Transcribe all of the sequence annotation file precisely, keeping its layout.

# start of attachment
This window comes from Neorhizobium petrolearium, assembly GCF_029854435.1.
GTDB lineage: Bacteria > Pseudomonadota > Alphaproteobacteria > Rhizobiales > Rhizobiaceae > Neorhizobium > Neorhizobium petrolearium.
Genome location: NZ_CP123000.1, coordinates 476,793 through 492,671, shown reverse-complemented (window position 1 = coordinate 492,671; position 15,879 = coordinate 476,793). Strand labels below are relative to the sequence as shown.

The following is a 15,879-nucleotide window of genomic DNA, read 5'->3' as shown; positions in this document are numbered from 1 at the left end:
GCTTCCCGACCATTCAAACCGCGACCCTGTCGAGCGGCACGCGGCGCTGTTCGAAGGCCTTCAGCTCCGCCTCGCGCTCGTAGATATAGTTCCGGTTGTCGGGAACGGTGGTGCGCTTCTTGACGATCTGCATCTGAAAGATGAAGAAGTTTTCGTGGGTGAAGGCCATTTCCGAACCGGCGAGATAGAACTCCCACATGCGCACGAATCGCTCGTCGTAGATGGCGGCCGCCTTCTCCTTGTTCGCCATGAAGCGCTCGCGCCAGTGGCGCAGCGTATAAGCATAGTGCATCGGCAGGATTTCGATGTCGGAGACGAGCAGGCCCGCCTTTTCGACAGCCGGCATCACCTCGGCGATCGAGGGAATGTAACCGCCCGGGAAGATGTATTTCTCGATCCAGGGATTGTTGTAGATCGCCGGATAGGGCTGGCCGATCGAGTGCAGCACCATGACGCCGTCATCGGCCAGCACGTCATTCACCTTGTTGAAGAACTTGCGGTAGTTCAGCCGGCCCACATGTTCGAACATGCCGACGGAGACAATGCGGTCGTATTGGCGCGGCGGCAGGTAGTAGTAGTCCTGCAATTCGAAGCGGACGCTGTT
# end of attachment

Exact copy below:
This window comes from Neorhizobium petrolearium, assembly GCF_029854435.1.
GTDB lineage: Bacteria > Pseudomonadota > Alphaproteobacteria > Rhizobiales > Rhizobiaceae > Neorhizobium > Neorhizobium petrolearium.
Genome location: NZ_CP123000.1, coordinates 476,793 through 492,671, shown reverse-complemented (window position 1 = coordinate 492,671; position 15,879 = coordinate 476,793). Strand labels below are relative to the sequence as shown.

The following is a 15,879-nucleotide window of genomic DNA, read 5'->3' as shown; positions in this document are numbered from 1 at the left end:
GCTTCCCGACCATTCAAACCGCGACCCTGTCGAGCGGCACGCGGCGCTGTTCGAAGGCCTTCAGCTCCGCCTCGCGCTCGTAGATATAGTTCCGGTTGTCGGGAACGGTGGTGCGCTTCTTGACGATCTGCATCTGAAAGATGAAGAAGTTTTCGTGGGTGAAGGCCATTTCCGAACCGGCGAGATAGAACTCCCACATGCGCACGAATCGCTCGTCGTAGATGGCGGCCGCCTTCTCCTTGTTCGCCATGAAGCGCTCGCGCCAGTGGCGCAGCGTATAAGCATAGTGCATCGGCAGGATTTCGATGTCGGAGACGAGCAGGCCCGCCTTTTCGACAGCCGGCATCACCTCGGCGATCGAGGGAATGTAACCGCCCGGGAAGATGTATTTCTCGATCCAGGGATTGTTGTAGATCGCCGGATAGGGCTGGCCGATCGAGTGCAGCACCATGACGCCGTCATCGGCCAGCACGTCATTCACCTTGTTGAAGAACTTGCGGTAGTTCAGCCGGCCCACATGTTCGAACATGCCGACGGAGACAATGCGGTCGTATTGGCGCGGCGGCAGGTAGTAGTAGTCCTGCAATTCGAAGCGGACGCTGTT